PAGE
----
assumed never to have been wrought (Pusey, 75). The prophecy would therefore be fraudulent, possessing error, and containing falsity and lies.Critical to those who esteem Christ as being divine and without sin are the words of Jesus; if Jesus has made a statement on the authorship of Daniel, then one must decide if Jesus is trustworthy, if He is the faithful and true witness, and if He is the amen, or if Jesus was in error, speaking falsehood,and guilty of deception. In Matthew 24:15 Jesus stated, “So when you see standing in the Holy Place‘the abomination that causes desolation’ spoken of through the prophet Daniel…” and thereby affirmsHis belief that Daniel was a real historical person who, as a prophet, was inspired by God to foretell thefuture. Because the only view during the time of Christ was that Daniel was written in the sixth centuryB.C., Christ’s affirmation of the historicity of the individual Daniel also assumes the sixth century date(Miller, 35). Jesus also exhibited belief that the prophecies of Daniel, which He quoted from (Matt.24:15, 21, 30; 26:64; Mark 13:14, 14:62, Luke 22:69), came from Daniel himself, not a later author writing fraudulently. It is also helpful to note that the writers of the New Testament also affirmed thehistorical person of Daniel in the same measure as they affirmed the historicity of Gideon, Barak,Samson, Jephthah, David, and Samuel (Heb. 11:33). One is left with two mutually exclusive positions,the first is that Daniel was written by an anonymous author in the second century B.C.; therefore thecanonical text itself, the testimony of Jesus, and of the New Testament writers are false, the scripture isnot inerrant nor inspired, and Jesus was not divine nor truthful. The second and only acceptable viewwithin Christianity is that Daniel was written by Daniel in the sixth century in accordance with thetestimony of the inerrant word of God and Jesus’ own words.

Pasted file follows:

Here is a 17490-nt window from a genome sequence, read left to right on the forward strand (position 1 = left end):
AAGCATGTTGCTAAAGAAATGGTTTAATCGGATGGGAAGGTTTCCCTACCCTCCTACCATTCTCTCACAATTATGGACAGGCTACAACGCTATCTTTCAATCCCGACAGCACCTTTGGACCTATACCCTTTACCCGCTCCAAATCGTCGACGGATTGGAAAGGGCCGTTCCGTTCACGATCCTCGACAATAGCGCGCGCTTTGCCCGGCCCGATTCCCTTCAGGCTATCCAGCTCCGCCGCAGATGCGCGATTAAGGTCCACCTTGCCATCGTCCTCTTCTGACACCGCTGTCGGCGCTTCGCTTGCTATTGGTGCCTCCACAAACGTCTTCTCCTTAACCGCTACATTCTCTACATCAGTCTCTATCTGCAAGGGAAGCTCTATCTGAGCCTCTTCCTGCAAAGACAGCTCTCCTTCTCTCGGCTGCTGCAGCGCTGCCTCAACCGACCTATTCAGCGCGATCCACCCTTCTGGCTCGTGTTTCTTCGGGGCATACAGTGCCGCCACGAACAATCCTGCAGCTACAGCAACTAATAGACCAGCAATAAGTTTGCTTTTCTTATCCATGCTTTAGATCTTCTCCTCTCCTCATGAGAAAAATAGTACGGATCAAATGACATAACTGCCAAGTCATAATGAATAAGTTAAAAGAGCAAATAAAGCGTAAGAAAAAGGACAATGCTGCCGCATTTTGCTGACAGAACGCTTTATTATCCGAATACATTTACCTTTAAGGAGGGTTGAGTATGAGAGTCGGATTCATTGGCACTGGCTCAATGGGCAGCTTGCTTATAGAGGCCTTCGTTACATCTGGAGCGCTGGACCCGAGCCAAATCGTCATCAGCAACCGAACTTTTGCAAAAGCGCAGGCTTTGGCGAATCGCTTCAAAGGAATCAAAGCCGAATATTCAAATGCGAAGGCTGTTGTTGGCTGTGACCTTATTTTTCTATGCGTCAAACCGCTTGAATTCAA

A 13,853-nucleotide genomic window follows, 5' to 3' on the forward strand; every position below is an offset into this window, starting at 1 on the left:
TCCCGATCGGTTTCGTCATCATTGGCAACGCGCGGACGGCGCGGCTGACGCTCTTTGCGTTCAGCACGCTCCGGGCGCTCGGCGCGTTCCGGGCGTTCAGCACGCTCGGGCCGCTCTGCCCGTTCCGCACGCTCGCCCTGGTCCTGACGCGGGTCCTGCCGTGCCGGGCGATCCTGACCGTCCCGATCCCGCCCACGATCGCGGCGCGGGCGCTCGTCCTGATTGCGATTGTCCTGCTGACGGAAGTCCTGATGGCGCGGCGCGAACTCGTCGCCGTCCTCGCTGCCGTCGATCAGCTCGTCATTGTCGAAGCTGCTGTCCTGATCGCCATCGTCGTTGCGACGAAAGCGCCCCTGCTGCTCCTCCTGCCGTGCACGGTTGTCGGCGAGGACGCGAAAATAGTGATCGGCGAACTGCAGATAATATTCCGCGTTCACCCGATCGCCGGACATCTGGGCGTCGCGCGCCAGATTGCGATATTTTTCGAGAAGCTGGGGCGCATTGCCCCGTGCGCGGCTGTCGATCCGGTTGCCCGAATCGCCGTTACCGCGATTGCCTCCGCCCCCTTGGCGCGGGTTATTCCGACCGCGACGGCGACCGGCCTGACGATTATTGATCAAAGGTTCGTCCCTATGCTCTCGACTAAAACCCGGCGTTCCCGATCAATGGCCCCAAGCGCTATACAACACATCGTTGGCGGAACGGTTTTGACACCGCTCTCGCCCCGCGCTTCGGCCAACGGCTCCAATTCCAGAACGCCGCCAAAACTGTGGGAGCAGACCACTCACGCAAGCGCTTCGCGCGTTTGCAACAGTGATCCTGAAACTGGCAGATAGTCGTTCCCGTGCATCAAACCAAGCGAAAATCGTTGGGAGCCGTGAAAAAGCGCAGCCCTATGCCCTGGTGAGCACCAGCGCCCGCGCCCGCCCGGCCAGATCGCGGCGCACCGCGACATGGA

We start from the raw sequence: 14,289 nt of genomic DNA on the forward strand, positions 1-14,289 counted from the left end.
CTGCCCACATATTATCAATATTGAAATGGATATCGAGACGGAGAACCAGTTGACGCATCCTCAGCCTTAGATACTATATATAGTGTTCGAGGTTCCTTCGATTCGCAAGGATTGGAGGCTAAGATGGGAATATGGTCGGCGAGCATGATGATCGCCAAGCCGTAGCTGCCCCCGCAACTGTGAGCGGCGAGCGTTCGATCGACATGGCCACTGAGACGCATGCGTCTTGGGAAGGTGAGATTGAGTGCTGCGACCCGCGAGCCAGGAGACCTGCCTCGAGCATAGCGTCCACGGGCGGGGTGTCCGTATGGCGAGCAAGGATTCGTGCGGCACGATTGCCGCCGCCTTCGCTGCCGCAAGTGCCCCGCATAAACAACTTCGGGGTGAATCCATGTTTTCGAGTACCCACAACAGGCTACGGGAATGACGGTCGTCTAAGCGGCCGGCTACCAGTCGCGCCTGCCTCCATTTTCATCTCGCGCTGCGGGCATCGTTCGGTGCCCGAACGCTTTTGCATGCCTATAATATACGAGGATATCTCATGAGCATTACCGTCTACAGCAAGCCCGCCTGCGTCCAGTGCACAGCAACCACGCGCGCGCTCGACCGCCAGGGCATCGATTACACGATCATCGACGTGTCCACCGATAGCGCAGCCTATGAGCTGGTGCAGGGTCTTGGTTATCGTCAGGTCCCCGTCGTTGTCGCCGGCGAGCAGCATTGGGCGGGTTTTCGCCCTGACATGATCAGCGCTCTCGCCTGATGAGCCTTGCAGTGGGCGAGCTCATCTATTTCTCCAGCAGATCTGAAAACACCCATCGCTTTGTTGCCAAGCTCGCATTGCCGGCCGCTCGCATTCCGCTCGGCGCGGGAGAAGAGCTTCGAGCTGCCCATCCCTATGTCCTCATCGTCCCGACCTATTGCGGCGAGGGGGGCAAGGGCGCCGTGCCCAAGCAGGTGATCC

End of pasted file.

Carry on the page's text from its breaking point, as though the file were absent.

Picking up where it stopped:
Ezekiel and Other Pre-Maccabean References
Very important to verification of the historicity of Daniel is the references to Daniel that Ezekielmakes on three occasions (Ezek. 14:14,20; 28:3). These were written during the sixth century exilic period in which Daniel was written, after Daniel had ascended to a high rank in the Babylonian king’scourt (Leupold, 5-7), over twelve years after Daniel’s deportation (Miller, 42). These references statethat if these three men, Noah, Daniel, and Job were in Jerusalem they would save only themselves bytheir righteousness (Ezek 14:14, 20), and the king of Tyre is mockingly asked “are you wiser thanDaniel” (Ezek. 28:3). Liberal scholarship, which dates Daniel to a date later than the sixth century,completely disregard these three references in Ezekiel saying, “The Bible contains no reference to a prophet by this name outside the book of Daniel” (Collins, 86), or they suggest that the Daniel Ezekielwas referring to was a different Daniel than the author of the book bearing that name. The only figurethat has been suggested (to my knowledge) is a figure named Daniel (Dânêl) from the Ugaritic (about1400 B.C.) story of Aqhat (Collins, 87). This “traditional saint” is portrayed as being sympathetic toorphans and widows and thus is asserted to qualify as a righteous man on par with Noah and Job(Montgomery, 2-4). A little investigation will reveal, however, that the suggestion that this is the Danielof Ezekiel is highly improbable (in not outright absurd). This ancient Canaanite, Daniel, was a devoutworshipper of Baal and partook of food in the house of Baal. He was a pagan idolater who was knownfor cursing enemies and lived without any hope or belief in Yahweh (Pritchard, 149-155). Furthermore,the context in which these figures of righteousness are found is Ezekiel’s rebuke of Israel, specifically,those whose idolatry brought God’s Judgment upon the nation. The heavy rebuke against idolatry andexposure of Israel’s unfaithfulness in Ezekiel 14:1-13 is sharply contrasted with the righteousness of -3-